Nineteen Eighty-Four, often published as 1984, is a dystopian novel examining the consequences of government overreach. The story takes place in an imagined future when the world has fallen victim to perpetual war and Britain has become a province of a totalitarian superstate, named Oceania. Its success popularised the term “Orwellian” as an adjective that is still used today in real-life instances of totalitarianism, mass surveillance and violations of freedom of expression.
Orwell’s aim when writing the novel may well have been for it to serve as a warning to future generations, against the dangers of an all-powerful centralised government.
More specifically, the novel’s hero – Winston Smith – could well have been inspired by Orwell’s adopted son.
In this way, the legendary English author’s cryptic nod to his own family in the novel provides a clear insight into his thought processes when writing it.
Thomas Pynchon, writing the introduction for the 2003 Penguin issue of Orwell’s novel, makes exactly this argument.
He explains: “There is a photograph, taken around 1946 in Islington, of Orwell with his adopted son, Richard Horatio Blair.
“The little boy, who would have been around two at the time, is beaming with unguarded delight.
“Orwell is holding him gently with both hands, smiling too, pleased, but not smugly so – it is more complex than that, as if he has discovered something that might be worth more than anger – his head is tilted a bit, his eyes with a careful look that might remind filmgoers of a Robert Duvall character with a backstory in which he he has seen more than one perhaps would have preferred to.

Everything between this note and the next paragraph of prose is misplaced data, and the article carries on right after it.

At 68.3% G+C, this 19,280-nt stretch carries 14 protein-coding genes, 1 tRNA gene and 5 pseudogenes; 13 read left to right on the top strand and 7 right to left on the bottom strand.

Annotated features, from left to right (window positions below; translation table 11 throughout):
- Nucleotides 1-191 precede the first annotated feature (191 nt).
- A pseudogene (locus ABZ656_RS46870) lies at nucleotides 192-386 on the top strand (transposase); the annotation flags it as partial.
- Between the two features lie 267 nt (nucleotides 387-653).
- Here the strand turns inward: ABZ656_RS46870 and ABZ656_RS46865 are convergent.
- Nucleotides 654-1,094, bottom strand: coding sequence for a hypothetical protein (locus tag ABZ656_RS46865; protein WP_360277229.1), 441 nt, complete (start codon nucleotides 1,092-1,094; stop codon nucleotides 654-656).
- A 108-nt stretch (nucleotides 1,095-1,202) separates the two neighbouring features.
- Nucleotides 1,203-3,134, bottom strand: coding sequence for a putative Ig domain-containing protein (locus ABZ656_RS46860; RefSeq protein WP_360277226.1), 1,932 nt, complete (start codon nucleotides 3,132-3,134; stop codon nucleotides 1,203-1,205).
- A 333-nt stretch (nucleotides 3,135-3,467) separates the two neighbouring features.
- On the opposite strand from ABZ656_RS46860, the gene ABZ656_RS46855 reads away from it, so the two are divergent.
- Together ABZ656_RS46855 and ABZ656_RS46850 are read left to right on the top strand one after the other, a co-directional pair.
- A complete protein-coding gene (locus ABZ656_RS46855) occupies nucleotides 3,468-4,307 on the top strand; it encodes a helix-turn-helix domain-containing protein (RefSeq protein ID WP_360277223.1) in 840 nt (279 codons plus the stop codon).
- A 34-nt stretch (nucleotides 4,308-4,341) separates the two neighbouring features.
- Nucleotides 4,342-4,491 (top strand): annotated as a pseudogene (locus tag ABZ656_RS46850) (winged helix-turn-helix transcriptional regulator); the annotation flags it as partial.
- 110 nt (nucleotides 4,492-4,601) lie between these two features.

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“Winston Smith ‘believed that he had been born in 1944 or 1945…’ Richard Blair was born on May 14, 1944.
“It is not difficult to guess that Orwell, in 1984 was imagining a future for his son’s generation, a world he was not so much wishing upon them as warning against.
“He was impatient with predictions of the inevitable, he remained confident in the ability of ordinary people to change anything, if they would.
“It is the boy’s smile, in any case, that we refer to, direct and radiant, proceeding out of an unhesitating faith that the world, at the end of the day, is good, and that human decency, like parental love, can always be taken for granted – a faith so honourable that we can almost imagine Orwell, and perhaps even ourselves, for a moment anyway, swearing to do whatever must be done to keep it from ever being betrayed.”
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The novel, then, sets out to present a world so dark that Orwell’s readers will avoid any kind of totalitarian state at all costs.
It also reveals Orwell’s heartfelt belief in humanity – and that even in the most futile environment, there is hope.
His world view in 1984 is particularly evident as Orwell actively separates the UK from Europe in his geopolitical vision.
Dubbed ‘Air Strip One’, Britain’s allegiances are with Oceania – made up of North, Central and South America, Australia, New Zealand and southern Africa – and this huge cluster of nations fights perpetual war with Eurasia – made up of Russia and continental Europe – or Eastasia – modern day China, Japan, Tibet and some Mongolian regions.
Nineteen Eighty-Four is published by Penguin Books. It is available here.